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Reflection on conjoint family therapy - Essay Example

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Various family therapies have been used and developed in the past, some of the most prominent ones include; collaborative therapy, done by two therapists separately on each spouse, and individual therapies where each spouse see the therapist separately (Ishizuka 1979, p.311). As…
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Reflection on conjoint family therapy
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Various family therapies have been used and developed in the past, some of the most prominent ones include; collaborative therapy, done by two therapists separately on each spouse, and individual therapies where each spouse see the therapist separately (Ishizuka 1979, p.311). As far as family therapies go, I consider conjoint family therapy is the most important and influential way of dealing with social and psychological problems on a family scale. This mode of counseling and therapy is normally focused on families, couples or people in intimate relationships and all members receive counseling at the same time. Indeed some of the purist therapists cannot acquiescence to commence with a session unless the whole family is present.
This therapy exists on the premises that the whole family is the client hence anything less than that is underrepresentation. For the family to heal, it is hence essential that the ailing relationships must be present in the room while therapy is conducted, necessitating the presence of the whole family (Satir 1983, p.66). The symptoms of family pain manifest themselves in one member of the family; these then affect the other members in different forms causing the ultimate breakdown. This has been used with considerable success, to deal with problems such as alcoholism where one member’s addiction affects the entire family (Piercy, Sprenkle, Wetchler 1996, p.320,).
One of the major advantages of conjoint family therapy is that it helps create a natural environment for children to express themselves in therapy. Young children often appear to have psychological problems, but these are normally reactions to a troubled environment. Bearing in mind that the child’s primary environment is the family, often family problems Cause his /her discomfiture. As such, the family as a unit will have to heal so the child’s problems can be solved
Since children are often not very articulate, individual therapy can be intimidating, and they may be overwhelmed by therapy whose cause they may not even comprehend. This will devalue the therapy, creates the impression that there may be something wrong with him/her hence, and as a result create psychological new problem (Kafka, 2012). Besides, it is crucial that the parents support therapists’ work, and if they are not aware of what the child has learnt through therapy, they might reverse the improvements. This can occur inadvertently through their behavior especially if it is the course of the child requiring therapy in the first place.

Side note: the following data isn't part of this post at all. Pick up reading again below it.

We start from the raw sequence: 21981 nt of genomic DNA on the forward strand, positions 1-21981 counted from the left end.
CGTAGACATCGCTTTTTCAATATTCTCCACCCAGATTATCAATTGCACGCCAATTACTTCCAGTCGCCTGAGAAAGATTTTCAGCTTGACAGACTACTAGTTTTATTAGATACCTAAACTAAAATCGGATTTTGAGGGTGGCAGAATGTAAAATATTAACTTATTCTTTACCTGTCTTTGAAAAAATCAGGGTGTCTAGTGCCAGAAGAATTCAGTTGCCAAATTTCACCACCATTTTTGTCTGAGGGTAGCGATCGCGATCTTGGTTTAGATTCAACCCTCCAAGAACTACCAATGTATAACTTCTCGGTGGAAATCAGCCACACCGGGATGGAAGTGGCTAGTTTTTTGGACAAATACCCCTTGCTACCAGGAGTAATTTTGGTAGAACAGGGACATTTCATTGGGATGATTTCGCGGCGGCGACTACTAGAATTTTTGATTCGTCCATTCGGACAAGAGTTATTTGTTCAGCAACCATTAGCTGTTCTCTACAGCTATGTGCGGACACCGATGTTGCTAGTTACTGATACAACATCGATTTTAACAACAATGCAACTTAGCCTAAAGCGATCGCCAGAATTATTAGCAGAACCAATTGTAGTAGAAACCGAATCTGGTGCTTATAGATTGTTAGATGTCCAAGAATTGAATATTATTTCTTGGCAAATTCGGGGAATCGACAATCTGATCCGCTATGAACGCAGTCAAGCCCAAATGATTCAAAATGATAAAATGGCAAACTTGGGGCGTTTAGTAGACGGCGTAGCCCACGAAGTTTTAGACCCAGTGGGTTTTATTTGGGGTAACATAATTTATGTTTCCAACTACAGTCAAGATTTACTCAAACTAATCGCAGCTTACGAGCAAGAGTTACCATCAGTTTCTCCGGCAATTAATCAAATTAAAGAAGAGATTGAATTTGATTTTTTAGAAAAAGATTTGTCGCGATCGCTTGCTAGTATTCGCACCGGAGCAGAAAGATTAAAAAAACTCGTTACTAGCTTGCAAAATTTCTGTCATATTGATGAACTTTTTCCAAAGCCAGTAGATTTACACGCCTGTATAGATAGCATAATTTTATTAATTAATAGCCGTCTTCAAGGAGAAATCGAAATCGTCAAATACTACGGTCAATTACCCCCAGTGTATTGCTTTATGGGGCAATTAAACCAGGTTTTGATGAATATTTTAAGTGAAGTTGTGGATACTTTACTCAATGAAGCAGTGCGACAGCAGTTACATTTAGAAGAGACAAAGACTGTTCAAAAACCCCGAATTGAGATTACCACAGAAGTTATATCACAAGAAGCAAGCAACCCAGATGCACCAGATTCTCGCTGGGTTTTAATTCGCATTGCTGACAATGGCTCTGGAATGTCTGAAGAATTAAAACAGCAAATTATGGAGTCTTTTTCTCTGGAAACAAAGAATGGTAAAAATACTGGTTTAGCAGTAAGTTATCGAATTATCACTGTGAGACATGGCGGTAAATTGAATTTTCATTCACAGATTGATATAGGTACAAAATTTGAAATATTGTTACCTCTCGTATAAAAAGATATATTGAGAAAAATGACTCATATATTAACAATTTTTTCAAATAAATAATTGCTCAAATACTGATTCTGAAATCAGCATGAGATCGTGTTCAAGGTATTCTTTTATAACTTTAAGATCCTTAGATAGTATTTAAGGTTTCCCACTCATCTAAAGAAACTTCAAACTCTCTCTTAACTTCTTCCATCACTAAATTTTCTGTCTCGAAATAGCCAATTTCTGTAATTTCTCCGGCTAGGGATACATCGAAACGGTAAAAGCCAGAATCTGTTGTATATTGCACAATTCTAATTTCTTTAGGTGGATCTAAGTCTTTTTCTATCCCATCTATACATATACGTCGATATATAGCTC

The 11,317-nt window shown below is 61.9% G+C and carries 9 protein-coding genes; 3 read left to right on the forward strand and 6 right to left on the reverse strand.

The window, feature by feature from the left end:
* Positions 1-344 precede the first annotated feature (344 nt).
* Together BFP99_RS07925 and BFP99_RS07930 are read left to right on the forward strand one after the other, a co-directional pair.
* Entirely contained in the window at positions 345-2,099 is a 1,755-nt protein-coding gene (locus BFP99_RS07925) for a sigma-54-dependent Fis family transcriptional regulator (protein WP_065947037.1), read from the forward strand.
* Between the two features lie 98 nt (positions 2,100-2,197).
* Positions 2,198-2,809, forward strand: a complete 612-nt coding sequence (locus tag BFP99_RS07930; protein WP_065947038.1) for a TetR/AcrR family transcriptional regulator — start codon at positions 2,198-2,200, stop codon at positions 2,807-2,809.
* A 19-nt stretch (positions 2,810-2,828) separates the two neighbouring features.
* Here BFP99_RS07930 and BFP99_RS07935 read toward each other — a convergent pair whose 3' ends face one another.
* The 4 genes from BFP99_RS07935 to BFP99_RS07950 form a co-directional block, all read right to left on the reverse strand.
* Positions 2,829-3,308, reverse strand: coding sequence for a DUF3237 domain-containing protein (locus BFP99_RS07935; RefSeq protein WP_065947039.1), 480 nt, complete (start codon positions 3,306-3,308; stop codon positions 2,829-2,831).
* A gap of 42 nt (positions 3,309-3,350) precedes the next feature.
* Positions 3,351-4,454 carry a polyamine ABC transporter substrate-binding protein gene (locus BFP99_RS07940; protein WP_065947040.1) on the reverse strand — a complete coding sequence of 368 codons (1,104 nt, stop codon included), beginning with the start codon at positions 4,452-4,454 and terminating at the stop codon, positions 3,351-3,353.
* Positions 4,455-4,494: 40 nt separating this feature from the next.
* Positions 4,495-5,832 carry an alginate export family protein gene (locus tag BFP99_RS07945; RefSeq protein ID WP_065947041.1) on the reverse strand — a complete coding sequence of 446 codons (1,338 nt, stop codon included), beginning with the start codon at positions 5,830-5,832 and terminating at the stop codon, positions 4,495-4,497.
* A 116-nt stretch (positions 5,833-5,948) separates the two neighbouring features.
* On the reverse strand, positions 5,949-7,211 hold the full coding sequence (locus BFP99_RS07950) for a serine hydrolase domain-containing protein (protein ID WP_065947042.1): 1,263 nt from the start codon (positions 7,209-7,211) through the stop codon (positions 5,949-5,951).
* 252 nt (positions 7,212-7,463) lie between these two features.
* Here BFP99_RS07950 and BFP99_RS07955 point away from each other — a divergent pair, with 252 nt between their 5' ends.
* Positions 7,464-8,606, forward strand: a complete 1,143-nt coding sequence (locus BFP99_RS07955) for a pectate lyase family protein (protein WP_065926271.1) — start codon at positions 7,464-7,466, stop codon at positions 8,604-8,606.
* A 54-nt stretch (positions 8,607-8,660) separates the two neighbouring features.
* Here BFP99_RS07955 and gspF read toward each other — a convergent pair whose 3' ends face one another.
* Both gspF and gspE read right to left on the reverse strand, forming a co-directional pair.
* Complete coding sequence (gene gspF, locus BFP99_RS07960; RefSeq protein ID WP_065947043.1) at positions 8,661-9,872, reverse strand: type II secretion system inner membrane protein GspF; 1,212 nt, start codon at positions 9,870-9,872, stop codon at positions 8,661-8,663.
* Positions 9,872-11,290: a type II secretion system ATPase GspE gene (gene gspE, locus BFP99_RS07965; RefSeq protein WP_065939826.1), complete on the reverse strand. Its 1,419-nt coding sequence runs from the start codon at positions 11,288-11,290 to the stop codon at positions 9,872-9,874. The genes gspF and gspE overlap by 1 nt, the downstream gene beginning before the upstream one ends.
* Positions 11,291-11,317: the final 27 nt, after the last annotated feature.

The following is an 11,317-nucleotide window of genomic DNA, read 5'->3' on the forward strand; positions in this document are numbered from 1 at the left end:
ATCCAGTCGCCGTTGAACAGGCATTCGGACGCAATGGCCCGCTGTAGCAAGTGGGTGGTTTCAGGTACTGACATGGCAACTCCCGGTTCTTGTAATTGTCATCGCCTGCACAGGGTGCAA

Conjoint therapy is advantageous over the other therapies since if, for instance, a couple visits the same therapists but different times, each of them may present facts according to their bias or deliberately lie which would not be possible with the other spouse present. As a result, the therapist will not be sure who is telling the truth and might spend much of their time trying to figure this out. However, in conjoint therapy, all parties are present and they are able to discuss issues and confront each other making it easy for the therapist to verify facts. Furthermore, should individual therapy hit an impasse, the conjoint therapy is the next viable option, in fact, the impasse could have most probably been avoided if the couple had started out with conjoint therapy in the first place (Ishizuka 1979, p.312).
Nonetheless, despite conviction that conjoint therapy is the best and most practical therapy for both couples and entire families, there are circumstances in which it cannot be applied. This includes situations when couples get uncontrollable and frequently attack each other making objectivity impossible while they are in the same room. In such cases, this method is often substituted or integrated with other counseling techniques in a form of combined treatment.
References
Ishizuka, Y. (1979). "Conjoint Therapy for Marital Problems", Psychiatric Annals, vol. 9, no. 6, pp. 36-37, 41-45, 49.
Kafka, P. (2008). “Conjoint Family Therapy, Why Therapy that Involves the Family Is Excellent for Children”. Psychology. [Online] Available from: http://suite101.com/article/conjoint-family-therapy-a63138 [Accessed 24/09/2012]
Piercy, F. P., Sprenkle, D. H., Wetchler, J. L. and Associates. (1996). Family Therapy Sourcebook, Second Edition. New York: Guilford Press.
Satir, V. (1983). Conjoint family therapy (3rd ed.). California: Science and Behavior Books. Read More
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